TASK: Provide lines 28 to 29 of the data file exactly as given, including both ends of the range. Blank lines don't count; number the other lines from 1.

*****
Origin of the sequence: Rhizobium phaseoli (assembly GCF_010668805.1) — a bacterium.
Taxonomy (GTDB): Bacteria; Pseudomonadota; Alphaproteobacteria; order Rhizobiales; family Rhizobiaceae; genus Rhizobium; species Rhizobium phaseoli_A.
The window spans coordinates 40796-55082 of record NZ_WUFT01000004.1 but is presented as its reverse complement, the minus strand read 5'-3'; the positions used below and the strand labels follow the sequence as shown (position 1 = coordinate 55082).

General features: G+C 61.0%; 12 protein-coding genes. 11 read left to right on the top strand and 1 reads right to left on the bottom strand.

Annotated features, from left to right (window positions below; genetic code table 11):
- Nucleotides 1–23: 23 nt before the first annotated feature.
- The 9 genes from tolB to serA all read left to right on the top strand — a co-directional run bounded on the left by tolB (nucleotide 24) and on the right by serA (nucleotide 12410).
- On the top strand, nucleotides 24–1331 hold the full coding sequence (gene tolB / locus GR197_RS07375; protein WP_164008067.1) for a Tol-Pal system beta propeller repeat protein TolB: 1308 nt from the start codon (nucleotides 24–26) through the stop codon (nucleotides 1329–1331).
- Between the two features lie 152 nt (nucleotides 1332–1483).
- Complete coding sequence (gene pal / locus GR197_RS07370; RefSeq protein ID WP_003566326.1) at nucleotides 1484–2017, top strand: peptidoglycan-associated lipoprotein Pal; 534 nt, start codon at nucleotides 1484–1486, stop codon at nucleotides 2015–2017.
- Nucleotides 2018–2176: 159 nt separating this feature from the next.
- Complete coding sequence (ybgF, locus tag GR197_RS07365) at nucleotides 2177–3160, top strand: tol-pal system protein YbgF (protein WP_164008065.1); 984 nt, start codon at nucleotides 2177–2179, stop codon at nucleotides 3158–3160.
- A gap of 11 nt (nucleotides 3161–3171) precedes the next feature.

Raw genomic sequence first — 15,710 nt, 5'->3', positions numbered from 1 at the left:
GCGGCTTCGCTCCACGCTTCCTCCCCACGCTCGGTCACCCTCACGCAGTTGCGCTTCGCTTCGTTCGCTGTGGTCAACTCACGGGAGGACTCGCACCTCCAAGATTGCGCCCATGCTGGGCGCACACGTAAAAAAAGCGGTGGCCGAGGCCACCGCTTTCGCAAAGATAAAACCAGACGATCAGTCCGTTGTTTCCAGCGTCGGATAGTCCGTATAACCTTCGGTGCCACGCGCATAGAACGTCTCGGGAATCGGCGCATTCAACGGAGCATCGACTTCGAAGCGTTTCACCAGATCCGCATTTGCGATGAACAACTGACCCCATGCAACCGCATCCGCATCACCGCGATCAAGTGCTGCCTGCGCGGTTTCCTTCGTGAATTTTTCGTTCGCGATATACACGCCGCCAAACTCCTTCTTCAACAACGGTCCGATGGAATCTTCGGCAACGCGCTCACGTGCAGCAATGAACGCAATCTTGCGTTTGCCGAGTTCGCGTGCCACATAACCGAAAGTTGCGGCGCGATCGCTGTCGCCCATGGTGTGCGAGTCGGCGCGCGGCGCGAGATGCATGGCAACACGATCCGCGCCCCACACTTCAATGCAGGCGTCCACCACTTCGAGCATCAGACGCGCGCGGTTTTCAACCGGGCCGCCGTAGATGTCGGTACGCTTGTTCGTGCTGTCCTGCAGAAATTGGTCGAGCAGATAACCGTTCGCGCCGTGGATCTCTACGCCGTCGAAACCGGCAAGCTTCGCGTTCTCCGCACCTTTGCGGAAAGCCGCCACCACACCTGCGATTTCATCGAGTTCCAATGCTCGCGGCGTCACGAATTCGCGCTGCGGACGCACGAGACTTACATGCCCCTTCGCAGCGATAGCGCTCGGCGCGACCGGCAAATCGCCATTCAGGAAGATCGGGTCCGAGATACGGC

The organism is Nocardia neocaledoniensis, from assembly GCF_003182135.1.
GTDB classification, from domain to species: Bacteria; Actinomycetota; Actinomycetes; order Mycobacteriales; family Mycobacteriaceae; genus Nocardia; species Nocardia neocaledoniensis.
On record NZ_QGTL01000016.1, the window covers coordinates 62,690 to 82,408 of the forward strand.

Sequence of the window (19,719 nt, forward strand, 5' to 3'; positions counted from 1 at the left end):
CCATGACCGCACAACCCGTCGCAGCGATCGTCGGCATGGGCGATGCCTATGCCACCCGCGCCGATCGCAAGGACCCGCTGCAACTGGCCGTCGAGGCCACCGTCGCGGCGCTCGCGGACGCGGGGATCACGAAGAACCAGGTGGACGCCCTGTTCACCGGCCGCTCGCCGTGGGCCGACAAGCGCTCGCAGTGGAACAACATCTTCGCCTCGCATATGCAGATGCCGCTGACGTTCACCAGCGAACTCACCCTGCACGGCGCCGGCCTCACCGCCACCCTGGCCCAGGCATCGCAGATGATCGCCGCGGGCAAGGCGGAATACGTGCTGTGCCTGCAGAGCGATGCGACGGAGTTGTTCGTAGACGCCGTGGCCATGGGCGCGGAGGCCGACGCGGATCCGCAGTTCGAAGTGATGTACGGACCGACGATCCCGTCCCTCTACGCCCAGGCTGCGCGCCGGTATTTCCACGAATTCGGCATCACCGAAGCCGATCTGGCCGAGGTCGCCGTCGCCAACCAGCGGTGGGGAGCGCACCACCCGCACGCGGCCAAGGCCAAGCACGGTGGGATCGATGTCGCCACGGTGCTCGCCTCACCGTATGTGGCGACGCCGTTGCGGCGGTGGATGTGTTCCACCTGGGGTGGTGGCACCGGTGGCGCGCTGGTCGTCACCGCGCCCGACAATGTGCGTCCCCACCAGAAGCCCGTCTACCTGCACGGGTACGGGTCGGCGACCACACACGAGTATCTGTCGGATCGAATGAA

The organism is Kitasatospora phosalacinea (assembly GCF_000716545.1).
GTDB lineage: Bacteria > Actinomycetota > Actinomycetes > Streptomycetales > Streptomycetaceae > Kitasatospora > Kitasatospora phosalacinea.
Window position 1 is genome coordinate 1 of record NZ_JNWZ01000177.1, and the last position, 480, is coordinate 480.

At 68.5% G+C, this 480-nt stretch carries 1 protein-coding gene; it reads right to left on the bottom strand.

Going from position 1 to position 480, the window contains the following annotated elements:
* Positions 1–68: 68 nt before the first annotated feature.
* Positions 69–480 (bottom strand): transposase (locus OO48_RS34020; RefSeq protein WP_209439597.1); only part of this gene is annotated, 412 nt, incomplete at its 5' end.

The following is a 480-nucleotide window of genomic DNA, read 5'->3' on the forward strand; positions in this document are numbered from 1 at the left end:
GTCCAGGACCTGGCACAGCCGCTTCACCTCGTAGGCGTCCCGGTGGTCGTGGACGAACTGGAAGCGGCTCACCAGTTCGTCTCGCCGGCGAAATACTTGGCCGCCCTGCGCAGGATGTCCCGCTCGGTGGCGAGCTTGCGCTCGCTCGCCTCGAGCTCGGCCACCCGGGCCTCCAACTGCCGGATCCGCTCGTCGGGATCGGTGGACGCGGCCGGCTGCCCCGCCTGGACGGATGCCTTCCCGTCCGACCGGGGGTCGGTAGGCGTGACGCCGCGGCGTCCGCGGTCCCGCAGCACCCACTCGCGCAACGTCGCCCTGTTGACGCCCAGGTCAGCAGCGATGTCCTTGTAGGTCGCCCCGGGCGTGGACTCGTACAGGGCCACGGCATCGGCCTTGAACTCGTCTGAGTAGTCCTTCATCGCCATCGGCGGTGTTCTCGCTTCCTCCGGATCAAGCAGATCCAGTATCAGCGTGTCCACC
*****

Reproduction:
The following is a 480-nucleotide window of genomic DNA, read 5'->3' on the forward strand; positions in this document are numbered from 1 at the left end:
GTCCAGGACCTGGCACAGCCGCTTCACCTCGTAGGCGTCCCGGTGGTCGTGGACGAACTGGAAGCGGCTCACCAGTTCGTCTCGCCGGCGAAATACTTGGCCGCCCTGCGCAGGATGTCCCGCTCGGTGGCGAGCTTGCGCTCGCTCGCCTCGAGCTCGGCCACCCGGGCCTCCAACTGCCGGATCCGCTCGTCGGGATCGGTGGACGCGGCCGGCTGCCCCGCCTGGACGGATGCCTTCCCGTCCGACCGGGGGTCGGTAGGCGTGACGCCGCGGCGTCCGCGGTCCCGCAGCACCCACTCGCGCAACGTCGCCCTGTTGACGCCCAGGTCAGCAGCGATGTCCTTGTAGGTCGCCCCGGGCGTGGACTCGTACAGGGCCACGGCATCGGCCTTGAACTCGTCTGAGTAGTCCTTCATCGCCATCGGCGGTGTTCTCGCTTCCTCCGGATCAAGCAGATCCAGTATCAGCGTGTCCACC